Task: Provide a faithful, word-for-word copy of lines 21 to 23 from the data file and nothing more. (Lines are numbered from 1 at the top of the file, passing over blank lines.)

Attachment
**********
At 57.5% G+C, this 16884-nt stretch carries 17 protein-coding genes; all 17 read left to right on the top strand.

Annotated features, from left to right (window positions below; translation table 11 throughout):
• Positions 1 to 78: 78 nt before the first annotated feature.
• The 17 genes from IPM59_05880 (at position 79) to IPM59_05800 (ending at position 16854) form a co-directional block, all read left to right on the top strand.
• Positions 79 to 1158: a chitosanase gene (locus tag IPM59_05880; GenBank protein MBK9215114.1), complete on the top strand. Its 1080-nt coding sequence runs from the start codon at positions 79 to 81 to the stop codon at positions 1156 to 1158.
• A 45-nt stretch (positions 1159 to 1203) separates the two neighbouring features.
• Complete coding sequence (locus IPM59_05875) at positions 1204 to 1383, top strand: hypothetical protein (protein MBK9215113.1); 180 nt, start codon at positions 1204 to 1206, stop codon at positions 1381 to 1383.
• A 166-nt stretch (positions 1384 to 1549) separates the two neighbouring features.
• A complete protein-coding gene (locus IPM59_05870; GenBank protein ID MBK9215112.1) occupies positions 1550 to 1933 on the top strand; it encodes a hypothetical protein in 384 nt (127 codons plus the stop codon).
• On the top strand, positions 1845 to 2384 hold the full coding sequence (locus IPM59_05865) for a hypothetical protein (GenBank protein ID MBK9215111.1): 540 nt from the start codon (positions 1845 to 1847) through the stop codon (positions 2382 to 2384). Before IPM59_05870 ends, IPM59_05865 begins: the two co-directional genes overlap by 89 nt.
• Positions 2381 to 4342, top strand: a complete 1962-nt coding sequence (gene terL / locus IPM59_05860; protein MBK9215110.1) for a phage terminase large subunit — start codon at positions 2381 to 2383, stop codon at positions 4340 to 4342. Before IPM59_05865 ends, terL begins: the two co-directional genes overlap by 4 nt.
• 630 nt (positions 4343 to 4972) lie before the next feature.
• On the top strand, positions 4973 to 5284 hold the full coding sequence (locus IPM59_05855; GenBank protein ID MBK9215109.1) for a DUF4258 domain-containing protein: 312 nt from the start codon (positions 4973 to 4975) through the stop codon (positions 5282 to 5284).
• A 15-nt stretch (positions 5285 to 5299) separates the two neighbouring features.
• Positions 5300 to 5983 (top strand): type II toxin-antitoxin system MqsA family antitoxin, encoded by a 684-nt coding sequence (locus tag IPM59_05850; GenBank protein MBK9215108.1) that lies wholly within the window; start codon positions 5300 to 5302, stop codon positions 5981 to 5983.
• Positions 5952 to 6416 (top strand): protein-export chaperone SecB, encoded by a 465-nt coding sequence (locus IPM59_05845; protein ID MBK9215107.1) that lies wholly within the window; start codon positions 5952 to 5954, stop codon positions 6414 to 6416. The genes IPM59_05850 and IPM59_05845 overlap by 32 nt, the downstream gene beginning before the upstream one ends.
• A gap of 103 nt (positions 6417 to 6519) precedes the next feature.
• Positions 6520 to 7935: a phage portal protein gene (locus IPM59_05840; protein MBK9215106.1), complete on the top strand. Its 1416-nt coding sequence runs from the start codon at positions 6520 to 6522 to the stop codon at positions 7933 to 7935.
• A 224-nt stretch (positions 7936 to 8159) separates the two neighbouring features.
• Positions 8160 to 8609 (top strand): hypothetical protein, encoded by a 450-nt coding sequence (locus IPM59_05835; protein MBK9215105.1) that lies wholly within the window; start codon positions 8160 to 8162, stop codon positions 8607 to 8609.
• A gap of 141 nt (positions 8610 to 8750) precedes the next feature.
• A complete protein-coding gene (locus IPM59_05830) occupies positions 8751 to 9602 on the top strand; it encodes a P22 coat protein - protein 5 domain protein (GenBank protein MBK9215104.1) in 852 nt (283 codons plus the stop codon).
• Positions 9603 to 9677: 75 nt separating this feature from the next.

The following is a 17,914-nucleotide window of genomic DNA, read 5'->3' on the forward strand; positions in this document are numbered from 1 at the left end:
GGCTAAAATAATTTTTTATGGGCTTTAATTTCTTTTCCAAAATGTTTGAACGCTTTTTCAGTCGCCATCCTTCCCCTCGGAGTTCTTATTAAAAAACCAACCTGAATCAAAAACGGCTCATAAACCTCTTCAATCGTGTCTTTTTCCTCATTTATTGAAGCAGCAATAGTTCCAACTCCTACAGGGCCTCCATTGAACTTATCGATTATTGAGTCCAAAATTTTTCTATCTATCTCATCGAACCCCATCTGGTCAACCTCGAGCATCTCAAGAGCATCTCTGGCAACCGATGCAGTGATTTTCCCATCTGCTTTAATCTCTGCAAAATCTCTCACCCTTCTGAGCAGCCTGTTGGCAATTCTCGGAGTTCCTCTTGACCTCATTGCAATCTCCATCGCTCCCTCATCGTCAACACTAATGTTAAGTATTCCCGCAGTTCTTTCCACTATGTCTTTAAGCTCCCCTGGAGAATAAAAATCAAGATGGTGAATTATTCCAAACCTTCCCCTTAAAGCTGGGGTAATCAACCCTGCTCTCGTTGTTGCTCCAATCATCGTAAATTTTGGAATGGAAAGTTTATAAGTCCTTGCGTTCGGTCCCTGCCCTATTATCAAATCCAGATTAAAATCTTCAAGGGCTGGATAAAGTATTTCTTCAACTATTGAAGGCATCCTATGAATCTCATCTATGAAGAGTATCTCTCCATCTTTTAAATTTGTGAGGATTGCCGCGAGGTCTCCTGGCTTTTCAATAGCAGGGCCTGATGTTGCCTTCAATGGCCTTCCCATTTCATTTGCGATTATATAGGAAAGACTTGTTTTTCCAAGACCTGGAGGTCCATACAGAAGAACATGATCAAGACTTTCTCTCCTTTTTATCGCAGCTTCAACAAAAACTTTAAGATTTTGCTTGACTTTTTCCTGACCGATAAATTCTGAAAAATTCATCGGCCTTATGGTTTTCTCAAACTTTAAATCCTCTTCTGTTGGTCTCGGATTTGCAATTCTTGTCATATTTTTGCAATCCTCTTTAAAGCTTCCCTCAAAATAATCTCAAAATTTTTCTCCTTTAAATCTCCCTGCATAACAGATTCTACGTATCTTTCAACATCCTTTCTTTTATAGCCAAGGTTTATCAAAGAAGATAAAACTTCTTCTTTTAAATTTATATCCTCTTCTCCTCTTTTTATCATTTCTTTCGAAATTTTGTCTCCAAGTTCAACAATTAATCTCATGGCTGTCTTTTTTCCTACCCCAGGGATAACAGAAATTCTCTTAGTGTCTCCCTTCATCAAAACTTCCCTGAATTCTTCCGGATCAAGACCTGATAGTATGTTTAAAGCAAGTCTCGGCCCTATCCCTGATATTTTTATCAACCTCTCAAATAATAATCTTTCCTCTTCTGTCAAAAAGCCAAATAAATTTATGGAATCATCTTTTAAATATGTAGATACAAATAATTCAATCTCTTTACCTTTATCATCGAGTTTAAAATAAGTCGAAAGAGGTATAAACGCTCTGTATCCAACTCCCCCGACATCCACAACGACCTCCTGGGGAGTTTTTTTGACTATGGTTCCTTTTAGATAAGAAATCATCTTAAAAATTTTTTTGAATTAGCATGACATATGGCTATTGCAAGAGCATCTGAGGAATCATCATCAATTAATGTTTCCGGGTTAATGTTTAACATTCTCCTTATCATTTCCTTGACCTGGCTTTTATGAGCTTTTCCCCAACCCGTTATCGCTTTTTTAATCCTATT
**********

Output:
• A gap of 141 nt (positions 8610 to 8750) precedes the next feature.
• A complete protein-coding gene (locus IPM59_05830) occupies positions 8751 to 9602 on the top strand; it encodes a P22 coat protein - protein 5 domain protein (GenBank protein MBK9215104.1) in 852 nt (283 codons plus the stop codon).
• Positions 9603 to 9677: 75 nt separating this feature from the next.